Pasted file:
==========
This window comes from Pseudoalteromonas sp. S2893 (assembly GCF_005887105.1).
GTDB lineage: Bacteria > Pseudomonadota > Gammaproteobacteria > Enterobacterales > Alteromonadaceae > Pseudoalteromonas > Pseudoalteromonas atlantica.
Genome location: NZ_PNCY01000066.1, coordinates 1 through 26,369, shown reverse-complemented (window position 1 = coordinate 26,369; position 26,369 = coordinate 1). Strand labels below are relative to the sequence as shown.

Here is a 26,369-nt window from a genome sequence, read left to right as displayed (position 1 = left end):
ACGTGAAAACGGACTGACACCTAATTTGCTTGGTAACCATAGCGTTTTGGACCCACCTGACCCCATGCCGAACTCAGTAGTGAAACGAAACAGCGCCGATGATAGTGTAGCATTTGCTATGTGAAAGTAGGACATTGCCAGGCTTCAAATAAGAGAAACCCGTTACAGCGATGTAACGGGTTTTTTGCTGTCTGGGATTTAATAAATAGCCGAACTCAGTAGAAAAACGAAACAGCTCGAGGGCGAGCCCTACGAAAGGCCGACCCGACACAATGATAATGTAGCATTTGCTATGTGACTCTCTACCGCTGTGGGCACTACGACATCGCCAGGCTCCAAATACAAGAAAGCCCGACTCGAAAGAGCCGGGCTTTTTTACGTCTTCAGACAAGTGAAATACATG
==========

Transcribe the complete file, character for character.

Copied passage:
This window comes from Pseudoalteromonas sp. S2893 (assembly GCF_005887105.1).
GTDB lineage: Bacteria > Pseudomonadota > Gammaproteobacteria > Enterobacterales > Alteromonadaceae > Pseudoalteromonas > Pseudoalteromonas atlantica.
Genome location: NZ_PNCY01000066.1, coordinates 1 through 26,369, shown reverse-complemented (window position 1 = coordinate 26,369; position 26,369 = coordinate 1). Strand labels below are relative to the sequence as shown.

Here is a 26,369-nt window from a genome sequence, read left to right as displayed (position 1 = left end):
ACGTGAAAACGGACTGACACCTAATTTGCTTGGTAACCATAGCGTTTTGGACCCACCTGACCCCATGCCGAACTCAGTAGTGAAACGAAACAGCGCCGATGATAGTGTAGCATTTGCTATGTGAAAGTAGGACATTGCCAGGCTTCAAATAAGAGAAACCCGTTACAGCGATGTAACGGGTTTTTTGCTGTCTGGGATTTAATAAATAGCCGAACTCAGTAGAAAAACGAAACAGCTCGAGGGCGAGCCCTACGAAAGGCCGACCCGACACAATGATAATGTAGCATTTGCTATGTGACTCTCTACCGCTGTGGGCACTACGACATCGCCAGGCTCCAAATACAAGAAAGCCCGACTCGAAAGAGCCGGGCTTTTTTACGTCTTCAGACAAGTGAAATACATG